Inspiration Page


This page is to acknowledge character traits shared by all our fallen loved ones and the families affected by a loss. By God’s grace, they demonstrated love, leadership, putting others first, being humble followers, and always seeking to strengthen their spiritual relationship with friends and your individual relationship with a higher power.


Andrew was born in Jacksonville, Florida January 19, 1995, and lived his entire life in St. Marys, Georgia. Early on, Andrew had a special fondness for babies and children. You could detect a glow about him when he engaged with kids. He loved people and wanted to make them laugh. Andrew had a sincere heart with always the best of intentions.

Andrew played all sports and was a member of Pak’s Karate Academy. Alliance Martial Arts Academy had a policy not to allow anyone under the age of 16 to join, but upon meeting Andrew, they saw him as an “exceptional individual” and allowed him to join when he was 13. He was many times an honor student, and was happy to have received perfect school attendance recognition for two years in a row.

When Andrew was three years old, he decided to become a Japanese chef. He would have his parents sing a tune describing the tremendous feats he could do with his cooking utensils as he prepared imaginary meals for huge crowds. When he was seven, he made a career change deciding to be President of the United States and his first rule would be, “no one could kill any animal unless it was for food”.

Ultimately, Andrew would pursue a business degree, to stay involved in the game of baseball as a player, coach, or management. When he was 11, the right hander decided to train to become a left handed pitcher, as well. After four years of hard work, his coach rewarded him allowing him to pitch left handed on May 15, 2010. This was one of the happiest days of his life.

The most important and happiest day of Andrew’s life was, when he was moved by the Holy Spirit and gave his life to Jesus Christ. He followed the Lord in baptism on January 4, 2009. It was easy to see that Andrew felt blessed by his friends and everyone he met. Because of these blessings to him, and by God’s grace, Andrew had the benefit of cherishing people, and the satisfaction of knowing genuine love. With this in mind, Andrew was fortunate to have led a full and complete life. Anyone who knew him knows he is with the Lord. He is happy to see us move forward and better ourselves by living life to the fullest, count our blessings, and always seeking the best for each other.  As far back as Andrew’s great-great grandparents, the families were raised that all people deserve common courtesy, and human dignity.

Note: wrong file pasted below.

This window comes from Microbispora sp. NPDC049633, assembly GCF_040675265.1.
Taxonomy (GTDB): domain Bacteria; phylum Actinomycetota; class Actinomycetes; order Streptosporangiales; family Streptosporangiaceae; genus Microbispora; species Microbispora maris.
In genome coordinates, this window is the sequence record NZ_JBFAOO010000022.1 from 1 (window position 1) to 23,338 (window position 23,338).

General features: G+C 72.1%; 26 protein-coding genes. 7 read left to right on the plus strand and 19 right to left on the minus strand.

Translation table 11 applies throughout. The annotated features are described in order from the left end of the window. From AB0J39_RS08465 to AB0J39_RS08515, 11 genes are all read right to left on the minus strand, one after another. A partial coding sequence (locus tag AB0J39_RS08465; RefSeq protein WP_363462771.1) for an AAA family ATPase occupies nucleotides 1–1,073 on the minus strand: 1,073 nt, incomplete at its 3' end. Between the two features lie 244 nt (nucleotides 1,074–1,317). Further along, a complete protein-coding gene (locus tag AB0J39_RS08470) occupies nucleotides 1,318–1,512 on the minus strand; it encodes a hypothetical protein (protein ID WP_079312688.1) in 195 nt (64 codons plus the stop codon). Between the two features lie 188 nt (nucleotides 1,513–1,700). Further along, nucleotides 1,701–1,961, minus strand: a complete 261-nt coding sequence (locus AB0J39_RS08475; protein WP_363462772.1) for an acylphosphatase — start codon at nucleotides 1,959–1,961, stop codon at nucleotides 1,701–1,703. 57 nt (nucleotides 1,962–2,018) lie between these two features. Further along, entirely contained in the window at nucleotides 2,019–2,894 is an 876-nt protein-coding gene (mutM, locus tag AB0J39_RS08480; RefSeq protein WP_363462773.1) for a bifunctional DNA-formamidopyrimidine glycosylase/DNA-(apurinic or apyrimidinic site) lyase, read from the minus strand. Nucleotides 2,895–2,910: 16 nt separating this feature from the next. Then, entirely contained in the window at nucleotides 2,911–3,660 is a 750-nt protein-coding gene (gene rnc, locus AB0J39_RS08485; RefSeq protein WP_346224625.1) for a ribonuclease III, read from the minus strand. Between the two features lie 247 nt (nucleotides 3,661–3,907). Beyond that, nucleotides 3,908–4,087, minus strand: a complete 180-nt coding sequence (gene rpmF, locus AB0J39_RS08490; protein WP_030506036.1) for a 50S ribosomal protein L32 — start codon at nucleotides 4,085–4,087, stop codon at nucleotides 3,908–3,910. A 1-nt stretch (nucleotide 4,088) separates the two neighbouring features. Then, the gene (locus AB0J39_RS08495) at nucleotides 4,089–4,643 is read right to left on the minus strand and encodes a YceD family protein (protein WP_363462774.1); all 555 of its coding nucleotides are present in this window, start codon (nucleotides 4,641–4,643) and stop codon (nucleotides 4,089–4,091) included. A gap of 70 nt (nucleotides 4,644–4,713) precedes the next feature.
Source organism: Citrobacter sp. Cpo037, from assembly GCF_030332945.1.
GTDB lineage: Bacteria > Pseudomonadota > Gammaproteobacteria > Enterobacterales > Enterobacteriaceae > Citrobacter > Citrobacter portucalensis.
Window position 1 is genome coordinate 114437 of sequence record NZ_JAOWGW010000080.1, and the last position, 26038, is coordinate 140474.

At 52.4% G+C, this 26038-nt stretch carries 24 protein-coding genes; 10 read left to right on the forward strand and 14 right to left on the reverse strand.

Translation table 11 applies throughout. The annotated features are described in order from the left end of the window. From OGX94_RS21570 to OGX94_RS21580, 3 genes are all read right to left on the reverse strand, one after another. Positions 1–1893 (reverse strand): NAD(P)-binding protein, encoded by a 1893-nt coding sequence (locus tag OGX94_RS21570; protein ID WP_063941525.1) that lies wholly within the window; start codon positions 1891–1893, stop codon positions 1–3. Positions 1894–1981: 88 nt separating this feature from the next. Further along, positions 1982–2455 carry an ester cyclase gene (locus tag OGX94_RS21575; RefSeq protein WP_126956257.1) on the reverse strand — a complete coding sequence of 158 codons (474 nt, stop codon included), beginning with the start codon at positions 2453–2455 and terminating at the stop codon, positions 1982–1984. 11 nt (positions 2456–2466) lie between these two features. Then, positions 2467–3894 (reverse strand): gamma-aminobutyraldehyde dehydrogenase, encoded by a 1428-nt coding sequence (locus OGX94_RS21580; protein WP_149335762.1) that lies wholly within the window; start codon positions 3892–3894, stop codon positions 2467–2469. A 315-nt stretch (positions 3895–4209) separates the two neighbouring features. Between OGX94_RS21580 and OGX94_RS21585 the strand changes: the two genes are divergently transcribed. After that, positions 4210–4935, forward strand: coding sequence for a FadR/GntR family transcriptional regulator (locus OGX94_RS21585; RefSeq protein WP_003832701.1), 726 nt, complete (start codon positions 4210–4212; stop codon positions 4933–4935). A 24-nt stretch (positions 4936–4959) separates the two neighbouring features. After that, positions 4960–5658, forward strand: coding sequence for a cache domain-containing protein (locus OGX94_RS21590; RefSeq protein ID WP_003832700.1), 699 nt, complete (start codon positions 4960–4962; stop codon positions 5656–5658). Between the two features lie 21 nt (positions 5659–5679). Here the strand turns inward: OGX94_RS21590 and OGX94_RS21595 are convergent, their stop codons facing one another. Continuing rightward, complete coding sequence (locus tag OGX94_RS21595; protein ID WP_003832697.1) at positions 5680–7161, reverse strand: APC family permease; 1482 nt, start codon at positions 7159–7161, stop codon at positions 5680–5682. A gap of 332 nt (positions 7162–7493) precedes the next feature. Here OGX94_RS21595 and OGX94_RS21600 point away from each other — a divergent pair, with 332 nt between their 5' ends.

Andrew philosophized #00 symbolized a state of mind to always “STEP UP” whenever facing challenges in competition or life experiences, and to “always take things to the highest level.”

"Kickin' it to the next level" This was taken shortly before acceptance into the Black Belt Club and Pak's Karate Academy Demo Team

After joining a Mixed Martial Arts Academy, Andrew bought this stencil he liked. He would randomly add the symbols to his drawings

A couple months after losing Andrew, the “winged double 0 halo” decal  began appearing on baseball helmets and the back windshields of vehicles. Every effort has been made by people to find who designed it, but this still remains a mystery. Soon after, his parents found a stack on their doorstep.




Greg was playing varsity basketball for Notre Dame High School of East Stroudsburg, Pennsylvania, during his sophomore year, on December 2, 2000, when tragedy struck at halftime. Greg collapsed after he entered the locker room at halftime and became unconscious. His parents, John and Rachel, rushed to his side to try and revive him. It was an agonizing and helpless thirty-five minute eternity before EMS arrived. The fatality was due to an undiagnosed enlarged heart.

Rachel reached out to the Cohn family upon learning of Andrew’s incident. This became an immediate friendship that still grows. The Cohn’s learned the Moyer family would not place a marker on Greg’s grave site until there was, at least, one AED in every public school throughout the country. This really affected the Cohn’s and they have latched on to support their mission of an AED in every public school.

Greg was a gentle giant. He was only fifteen but he was 6’3 and you can see by the Cheshire twinkle in his eyes, that he was always thinking of some good natured mischief to stir up amongst his friends.The Pennsylvania communities remember this dynamic, yet humble, personality today. Like so many of his fellow brothers and sisters above, Greg represents love, compassion for life, and will always be remembered for putting others ahead of himself.